Australia’s population growth has declined sharply during the COVID-19 pandemic, with 1.1 million fewer people making up our population by 2031 than previously expected, according to the first annual Population Statement released today.
The Statement is the first of its kind to be produced by the federal government’s Centre for Population and provides the most comprehensive analysis of population trends and projections in our history.
The Statement shows population growth in 2020-21 will be the slowest since World War I. Negative net migration is also forecast for the first time in 75 years this year and next.
Australia’s population growth is projected to rebound strongly by 2023-24, but not return to previously expected levels of growth until 2027-28.
Australia’s population is expected to reach 28 million in 2028-29, three years later than would have been reached in the absence of COVID-19.
Melbourne is forecast to overtake Sydney as Australia’s largest capital city in 2026-27. This is primarily due to Sydney’s continuing slowing population growth, with negative growth now forecast for the first time since 1952-53.
This follows evidence that more people will leave Victoria, and Melbourne in particular, relative to other jurisdictions in the short term due to the second wave of COVID-19 and intense extended lockdown.
The impact of COVID-19 and the associated migration restrictions have the smallest impact on Queensland’s population growth, with strong interstate migration into Queensland expected. South Australia’s population growth will be zero this year before recovering in subsequent years.
The Statement finds that whilst Sydney and Melbourne will have the sharpest fall in population growth in the short term due to the slowing of overseas migration, population growth will pick up again.
Population growth in regional Australia will be less affected than in our capital cities and we are already seeing early evidence that more people are choosing to call regional Australia home, disrupting long-term trends.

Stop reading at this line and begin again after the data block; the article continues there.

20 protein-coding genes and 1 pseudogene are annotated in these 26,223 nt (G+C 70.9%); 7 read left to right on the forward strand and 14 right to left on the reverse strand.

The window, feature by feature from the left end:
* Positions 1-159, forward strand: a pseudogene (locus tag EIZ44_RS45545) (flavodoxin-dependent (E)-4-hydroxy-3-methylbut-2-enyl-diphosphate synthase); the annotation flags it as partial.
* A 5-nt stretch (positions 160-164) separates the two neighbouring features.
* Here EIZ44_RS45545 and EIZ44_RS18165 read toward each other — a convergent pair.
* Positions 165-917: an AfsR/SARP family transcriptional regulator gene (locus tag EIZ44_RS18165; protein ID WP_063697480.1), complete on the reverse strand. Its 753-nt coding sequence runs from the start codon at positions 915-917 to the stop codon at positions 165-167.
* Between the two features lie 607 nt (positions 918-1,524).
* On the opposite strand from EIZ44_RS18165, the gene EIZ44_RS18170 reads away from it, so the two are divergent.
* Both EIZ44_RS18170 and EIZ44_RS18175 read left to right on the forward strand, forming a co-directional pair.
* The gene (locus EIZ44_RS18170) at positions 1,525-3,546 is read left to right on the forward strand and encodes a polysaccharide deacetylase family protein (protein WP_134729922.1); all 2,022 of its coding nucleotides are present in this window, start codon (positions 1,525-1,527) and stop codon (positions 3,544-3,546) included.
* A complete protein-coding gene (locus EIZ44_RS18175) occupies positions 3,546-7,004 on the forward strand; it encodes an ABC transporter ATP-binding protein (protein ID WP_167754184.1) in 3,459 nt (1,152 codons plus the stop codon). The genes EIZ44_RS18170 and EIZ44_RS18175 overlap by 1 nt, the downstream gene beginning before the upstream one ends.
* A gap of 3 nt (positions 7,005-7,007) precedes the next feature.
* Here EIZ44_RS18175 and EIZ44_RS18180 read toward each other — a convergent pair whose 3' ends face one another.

Capital cities had a net loss of 10,500 people to regional areas in the quarter to June 2020, the largest net quarterly move to the regions on record. This is more than double the average observed over the last ten years, and supports the Government’s policy aim of a more evenly balanced population distribution.
The Statement also shows that COVID-19 will be partially responsible for the faster ageing of Australia’s population, as Australians put off having children and fewer young migrants enter Australia in the short term due to international border restrictions.
The median age in Australia is now projected to be 40 in 2031. The pre-COVID-19 estimate was 39.
The slower population growth and faster ageing will directly impact our economic growth.
This underscores the importance of the Government’s unprecedented $507 billion COVID-19 support and recovery package, which has provided timely support to keep Australians in work, and businesses in business.
This includes record levels of investment into infrastructure. While population growth in our big cities has declined, infrastructure investment has increased providing an opportunity for these cities to catch up on infrastructure needs.
The Government is committed to ensuring Australia emerges from the pandemic with a stronger, more resilient economy.
The first annual Population Statement is available at www.population.gov.au.
Background to the Population Statement
The Population Statement is produced by the Australian Government’s Centre for Population which was established in July 2019.
The Statement is the first of its kind and provides the most comprehensive analysis and projections of Australia’s population.
Developed in consultation with states and territories, and the Australian Local Government Association, the Statement examines how Australia’s population will change over the next decade, in particular highlighting the effects of COVID-19 on population growth and distribution.
Access to high-quality, transparent and easy-to-understand population data is now more important than ever.
Understanding the vastly different dynamics of our states and territories, and cities and regions is crucial for effective planning and decision-making. This is true for both the public and private sectors in areas like infrastructure, planning, housing, and access to the essential services Australian rely on.
The Statement also delivers on a key commitment made by the Prime Minister, state and territory ministers, and the Australian Local Government Association, as agreed in the National Population and Planning Framework in February 2020.
Significant progress in aligning population projections across all states and territories was also announced today, with a national agreement achieved on five core principles. This will ensure greater consistency and transparency of population projections across the country, delivering on another key element of the Framework.